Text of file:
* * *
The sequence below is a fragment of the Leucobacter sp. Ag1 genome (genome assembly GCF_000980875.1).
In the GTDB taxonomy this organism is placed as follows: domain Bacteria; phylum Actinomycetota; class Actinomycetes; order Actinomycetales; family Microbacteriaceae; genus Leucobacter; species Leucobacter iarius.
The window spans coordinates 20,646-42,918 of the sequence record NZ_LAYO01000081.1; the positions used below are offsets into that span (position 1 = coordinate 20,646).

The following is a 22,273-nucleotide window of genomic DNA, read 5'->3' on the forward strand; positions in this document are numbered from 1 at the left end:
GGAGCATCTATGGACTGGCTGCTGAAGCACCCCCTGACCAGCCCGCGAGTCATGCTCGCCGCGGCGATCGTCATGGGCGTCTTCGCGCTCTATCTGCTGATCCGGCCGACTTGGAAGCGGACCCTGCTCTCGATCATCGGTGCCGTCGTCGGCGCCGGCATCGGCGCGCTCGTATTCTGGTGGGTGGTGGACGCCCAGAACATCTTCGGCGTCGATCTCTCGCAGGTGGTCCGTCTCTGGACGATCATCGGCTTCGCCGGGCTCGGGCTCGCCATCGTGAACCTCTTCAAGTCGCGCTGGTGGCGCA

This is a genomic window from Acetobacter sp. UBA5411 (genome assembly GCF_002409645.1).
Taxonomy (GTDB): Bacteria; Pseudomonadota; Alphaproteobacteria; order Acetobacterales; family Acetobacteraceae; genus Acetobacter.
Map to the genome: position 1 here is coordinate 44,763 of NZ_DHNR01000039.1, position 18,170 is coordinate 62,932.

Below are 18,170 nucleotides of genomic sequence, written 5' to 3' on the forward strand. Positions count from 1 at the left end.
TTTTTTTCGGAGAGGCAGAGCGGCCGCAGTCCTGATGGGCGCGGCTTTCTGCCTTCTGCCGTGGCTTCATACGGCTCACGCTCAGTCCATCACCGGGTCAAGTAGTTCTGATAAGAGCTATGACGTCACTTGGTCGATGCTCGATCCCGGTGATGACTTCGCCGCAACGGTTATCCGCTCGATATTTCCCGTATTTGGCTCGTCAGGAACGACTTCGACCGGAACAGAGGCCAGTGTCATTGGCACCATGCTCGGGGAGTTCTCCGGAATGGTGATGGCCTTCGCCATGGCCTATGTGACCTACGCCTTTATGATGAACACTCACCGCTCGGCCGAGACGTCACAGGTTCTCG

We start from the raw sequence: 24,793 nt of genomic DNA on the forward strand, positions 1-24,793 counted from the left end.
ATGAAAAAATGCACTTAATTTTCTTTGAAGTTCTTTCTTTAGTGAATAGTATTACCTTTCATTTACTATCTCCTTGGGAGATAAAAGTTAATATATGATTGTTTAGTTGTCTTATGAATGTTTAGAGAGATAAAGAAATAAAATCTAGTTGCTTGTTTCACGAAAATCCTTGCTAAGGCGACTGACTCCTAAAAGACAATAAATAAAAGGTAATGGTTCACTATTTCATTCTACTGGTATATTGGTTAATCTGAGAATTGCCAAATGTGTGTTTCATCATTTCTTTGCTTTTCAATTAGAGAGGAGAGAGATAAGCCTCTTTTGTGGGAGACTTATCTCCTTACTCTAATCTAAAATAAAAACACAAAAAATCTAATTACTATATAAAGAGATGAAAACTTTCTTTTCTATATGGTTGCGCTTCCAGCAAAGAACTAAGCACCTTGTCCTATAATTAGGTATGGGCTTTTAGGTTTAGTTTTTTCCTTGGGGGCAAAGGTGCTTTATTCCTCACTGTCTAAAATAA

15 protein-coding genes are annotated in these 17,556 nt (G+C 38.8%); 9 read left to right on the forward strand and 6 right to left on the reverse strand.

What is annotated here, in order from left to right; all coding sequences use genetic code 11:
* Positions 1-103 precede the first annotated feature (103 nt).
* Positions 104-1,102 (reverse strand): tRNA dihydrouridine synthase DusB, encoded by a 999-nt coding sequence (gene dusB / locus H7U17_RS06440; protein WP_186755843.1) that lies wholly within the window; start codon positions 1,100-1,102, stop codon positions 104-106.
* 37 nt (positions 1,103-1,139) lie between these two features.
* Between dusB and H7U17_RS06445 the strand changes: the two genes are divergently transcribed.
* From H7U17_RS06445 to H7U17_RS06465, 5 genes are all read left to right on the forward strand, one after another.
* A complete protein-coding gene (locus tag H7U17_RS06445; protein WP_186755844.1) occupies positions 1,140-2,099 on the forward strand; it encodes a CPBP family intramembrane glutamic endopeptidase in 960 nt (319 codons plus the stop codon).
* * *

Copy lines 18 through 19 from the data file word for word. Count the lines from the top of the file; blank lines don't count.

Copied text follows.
* Between dusB and H7U17_RS06445 the strand changes: the two genes are divergently transcribed.
* From H7U17_RS06445 to H7U17_RS06465, 5 genes are all read left to right on the forward strand, one after another.